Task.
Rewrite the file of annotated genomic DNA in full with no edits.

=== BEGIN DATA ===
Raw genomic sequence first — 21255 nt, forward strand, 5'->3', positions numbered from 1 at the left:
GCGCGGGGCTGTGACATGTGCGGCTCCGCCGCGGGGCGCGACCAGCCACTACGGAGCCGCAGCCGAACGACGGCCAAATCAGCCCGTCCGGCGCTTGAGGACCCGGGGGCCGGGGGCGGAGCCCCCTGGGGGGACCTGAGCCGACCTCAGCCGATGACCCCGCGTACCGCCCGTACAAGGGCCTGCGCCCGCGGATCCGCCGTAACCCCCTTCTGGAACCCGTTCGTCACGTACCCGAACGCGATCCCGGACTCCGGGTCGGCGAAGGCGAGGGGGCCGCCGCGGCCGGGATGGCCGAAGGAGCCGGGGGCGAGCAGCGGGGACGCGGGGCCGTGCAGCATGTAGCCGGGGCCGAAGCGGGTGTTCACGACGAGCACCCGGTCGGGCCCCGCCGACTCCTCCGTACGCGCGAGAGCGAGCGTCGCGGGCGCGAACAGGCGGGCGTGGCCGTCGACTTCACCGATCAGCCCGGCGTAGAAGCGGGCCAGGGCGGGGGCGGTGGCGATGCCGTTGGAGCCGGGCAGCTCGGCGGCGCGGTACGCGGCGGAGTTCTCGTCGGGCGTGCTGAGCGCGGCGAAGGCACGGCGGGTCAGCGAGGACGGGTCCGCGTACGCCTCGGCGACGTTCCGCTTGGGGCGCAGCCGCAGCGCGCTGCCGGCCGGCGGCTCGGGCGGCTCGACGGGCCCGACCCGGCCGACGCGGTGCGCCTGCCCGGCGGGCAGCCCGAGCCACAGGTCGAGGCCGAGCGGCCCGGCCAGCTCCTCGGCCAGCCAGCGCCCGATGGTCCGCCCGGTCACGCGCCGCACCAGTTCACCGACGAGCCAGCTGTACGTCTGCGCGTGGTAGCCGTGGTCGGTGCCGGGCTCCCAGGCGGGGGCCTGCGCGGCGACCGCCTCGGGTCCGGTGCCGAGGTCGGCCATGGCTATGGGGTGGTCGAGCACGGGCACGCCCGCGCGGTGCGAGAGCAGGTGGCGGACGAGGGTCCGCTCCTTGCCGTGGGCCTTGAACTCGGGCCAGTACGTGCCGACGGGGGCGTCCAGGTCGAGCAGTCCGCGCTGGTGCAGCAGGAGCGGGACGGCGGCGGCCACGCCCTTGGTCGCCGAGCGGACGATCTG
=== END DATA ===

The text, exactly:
Raw genomic sequence first — 21255 nt, forward strand, 5'->3', positions numbered from 1 at the left:
GCGCGGGGCTGTGACATGTGCGGCTCCGCCGCGGGGCGCGACCAGCCACTACGGAGCCGCAGCCGAACGACGGCCAAATCAGCCCGTCCGGCGCTTGAGGACCCGGGGGCCGGGGGCGGAGCCCCCTGGGGGGACCTGAGCCGACCTCAGCCGATGACCCCGCGTACCGCCCGTACAAGGGCCTGCGCCCGCGGATCCGCCGTAACCCCCTTCTGGAACCCGTTCGTCACGTACCCGAACGCGATCCCGGACTCCGGGTCGGCGAAGGCGAGGGGGCCGCCGCGGCCGGGATGGCCGAAGGAGCCGGGGGCGAGCAGCGGGGACGCGGGGCCGTGCAGCATGTAGCCGGGGCCGAAGCGGGTGTTCACGACGAGCACCCGGTCGGGCCCCGCCGACTCCTCCGTACGCGCGAGAGCGAGCGTCGCGGGCGCGAACAGGCGGGCGTGGCCGTCGACTTCACCGATCAGCCCGGCGTAGAAGCGGGCCAGGGCGGGGGCGGTGGCGATGCCGTTGGAGCCGGGCAGCTCGGCGGCGCGGTACGCGGCGGAGTTCTCGTCGGGCGTGCTGAGCGCGGCGAAGGCACGGCGGGTCAGCGAGGACGGGTCCGCGTACGCCTCGGCGACGTTCCGCTTGGGGCGCAGCCGCAGCGCGCTGCCGGCCGGCGGCTCGGGCGGCTCGACGGGCCCGACCCGGCCGACGCGGTGCGCCTGCCCGGCGGGCAGCCCGAGCCACAGGTCGAGGCCGAGCGGCCCGGCCAGCTCCTCGGCCAGCCAGCGCCCGATGGTCCGCCCGGTCACGCGCCGCACCAGTTCACCGACGAGCCAGCTGTACGTCTGCGCGTGGTAGCCGTGGTCGGTGCCGGGCTCCCAGGCGGGGGCCTGCGCGGCGACCGCCTCGGGTCCGGTGCCGAGGTCGGCCATGGCTATGGGGTGGTCGAGCACGGGCACGCCCGCGCGGTGCGAGAGCAGGTGGCGGACGAGGGTCCGCTCCTTGCCGTGGGCCTTGAACTCGGGCCAGTACGTGCCGACGGGGGCGTCCAGGTCGAGCAGTCCGCGCTGGTGCAGCAGGAGCGGGACGGCGGCGGCCACGCCCTTGGTCGCCGAGCGGACGATCTG